Fri May 21, 2010
Converting to Pure Electric
By Krista Almanzan
Felton, CA – Daniel Marcom tests the limits of a 1984 VW Rabbit as he drives it up one of the winding and hilly roads in the Santa Cruz Mountains. "I like the smoothness, but the lack of power, I'd have to do something about that," said Marcom. With three people in the car, the speed maxes out at just 45 miles per hour. It's about what Marcom expected. This all-electric car was built for in-town driving.
Just days ago, Marcom and ten other students converted the Rabbit and another gas car to electric in a hands-on workshop. The cars have electric motors and run on the same batteries used in golf carts, except these cars use about eighteen of those batteries. Mike Brown teaches the workshop with his wife Shari Prange. Their company, Electro Automotive, has been in the electric car conversion business since 1979. In addition to teaching this class, they sell the parts and instruction manuals for conversions. "The market we've focused on is the grocery-getter. The job, the mission statement or the job description for that gold Rabbit out there is it had to haul four adults and a load of groceries," said Brown.
The short-commute market is a natural fit for electric car conversions because these cars do have limitations, the biggest being how far the car can go on one battery charge. Shari Prange says range can vary from 20 miles to 100 plus; it depends on the car and its amenities. "If you're using accessories like air conditioning, or if you've got four-wheel drive, that's gonna use more energy. If you want a really hot acceleration car, that's using more energy just like it's using more gas. It's usually balancing range against something else," said Prange.
That's the challenge a business like Electro Automotive will face from the emerging commercial market. Bill Moore publishes the online electric vehicle magazine EV World. He says what the Nissan Leaf will have over gas conversions is it was built to be an electric car. "This thing is going to drive just like any car if you got into a comparably sized Nissan Versa or any of those comparable cars in that class it's going to have any features that you would expect in a conventional gasoline car. The only limit, it's only going to go as far as the batteries can carry it," said Moore. Nissan puts the range of the Leaf at 100 miles.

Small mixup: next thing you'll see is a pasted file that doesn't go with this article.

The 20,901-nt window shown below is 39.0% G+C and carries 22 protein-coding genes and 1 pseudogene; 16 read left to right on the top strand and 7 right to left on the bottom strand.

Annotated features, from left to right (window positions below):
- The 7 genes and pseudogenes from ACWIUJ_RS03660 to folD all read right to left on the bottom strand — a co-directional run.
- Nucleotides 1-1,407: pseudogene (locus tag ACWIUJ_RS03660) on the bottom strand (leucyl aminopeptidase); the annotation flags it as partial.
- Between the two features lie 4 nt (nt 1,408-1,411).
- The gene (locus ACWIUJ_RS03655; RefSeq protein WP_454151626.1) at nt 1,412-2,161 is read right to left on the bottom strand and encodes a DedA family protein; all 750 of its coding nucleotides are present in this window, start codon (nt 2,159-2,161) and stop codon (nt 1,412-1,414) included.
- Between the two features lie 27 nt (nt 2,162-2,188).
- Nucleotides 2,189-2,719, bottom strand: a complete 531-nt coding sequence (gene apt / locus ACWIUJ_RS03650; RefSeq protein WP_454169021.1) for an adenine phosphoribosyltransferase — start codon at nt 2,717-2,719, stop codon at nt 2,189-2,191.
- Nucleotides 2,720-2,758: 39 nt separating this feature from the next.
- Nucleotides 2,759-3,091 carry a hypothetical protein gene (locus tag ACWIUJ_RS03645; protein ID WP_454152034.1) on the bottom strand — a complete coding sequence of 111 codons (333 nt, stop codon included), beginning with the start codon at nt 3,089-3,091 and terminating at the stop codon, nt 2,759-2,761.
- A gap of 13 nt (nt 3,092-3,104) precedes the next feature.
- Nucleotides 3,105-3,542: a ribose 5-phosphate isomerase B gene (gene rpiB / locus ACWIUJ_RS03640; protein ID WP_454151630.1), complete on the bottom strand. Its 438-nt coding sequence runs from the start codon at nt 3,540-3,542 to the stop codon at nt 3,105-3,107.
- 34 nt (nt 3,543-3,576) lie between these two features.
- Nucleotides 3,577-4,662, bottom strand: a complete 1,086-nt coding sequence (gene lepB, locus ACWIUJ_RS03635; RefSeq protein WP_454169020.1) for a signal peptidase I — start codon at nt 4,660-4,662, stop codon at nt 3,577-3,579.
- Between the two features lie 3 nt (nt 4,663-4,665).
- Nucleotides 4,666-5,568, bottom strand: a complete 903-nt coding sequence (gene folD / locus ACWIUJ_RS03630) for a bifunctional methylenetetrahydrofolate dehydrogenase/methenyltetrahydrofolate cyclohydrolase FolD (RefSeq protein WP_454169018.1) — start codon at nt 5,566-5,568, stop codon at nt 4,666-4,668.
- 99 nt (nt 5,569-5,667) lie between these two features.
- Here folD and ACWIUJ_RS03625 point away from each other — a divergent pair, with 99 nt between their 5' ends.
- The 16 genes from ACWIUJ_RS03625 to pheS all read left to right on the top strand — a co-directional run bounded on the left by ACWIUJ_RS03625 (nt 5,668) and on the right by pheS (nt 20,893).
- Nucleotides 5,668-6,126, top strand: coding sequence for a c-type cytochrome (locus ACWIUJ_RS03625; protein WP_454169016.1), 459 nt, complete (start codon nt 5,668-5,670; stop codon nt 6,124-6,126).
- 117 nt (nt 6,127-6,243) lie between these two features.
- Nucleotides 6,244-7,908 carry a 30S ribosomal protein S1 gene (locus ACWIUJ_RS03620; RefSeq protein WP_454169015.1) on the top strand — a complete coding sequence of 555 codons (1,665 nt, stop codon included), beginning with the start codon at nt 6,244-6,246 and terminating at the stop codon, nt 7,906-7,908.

Back in the Electro Automotive workshop, Marcom says he considered the Leaf, but he'd rather build his own. "This way I could probably modify it exactly the way I want it," said Marcom. As he works on this conversion, he says he'll take these skills back home to Hawaii where he'll convert a Porsche. Unlike the Rabbit, he'll build his car to have a top speed of 100 miles per hour. He expects the conversion to cost him about $20,000, though some DIY conversions can be done for as little as $9000. "It's not about saving money, it's about having electric vehicle for my enjoyment as well as doing good for the environment," said Marcom.
Shari and Mike know the growing electric car market can take a bite out of their business, but it can also help their business grow because it increases awareness. "Just the fact that they've announced it legitimizes the concept. We're no longer a bunch of hairball freaks on the fringe," said Prange. And while major manufacturers may not say so, EV World's Bill Moore credits the fringe electric car enthusiasts for keeping the technology alive and says that's what got us to this point today.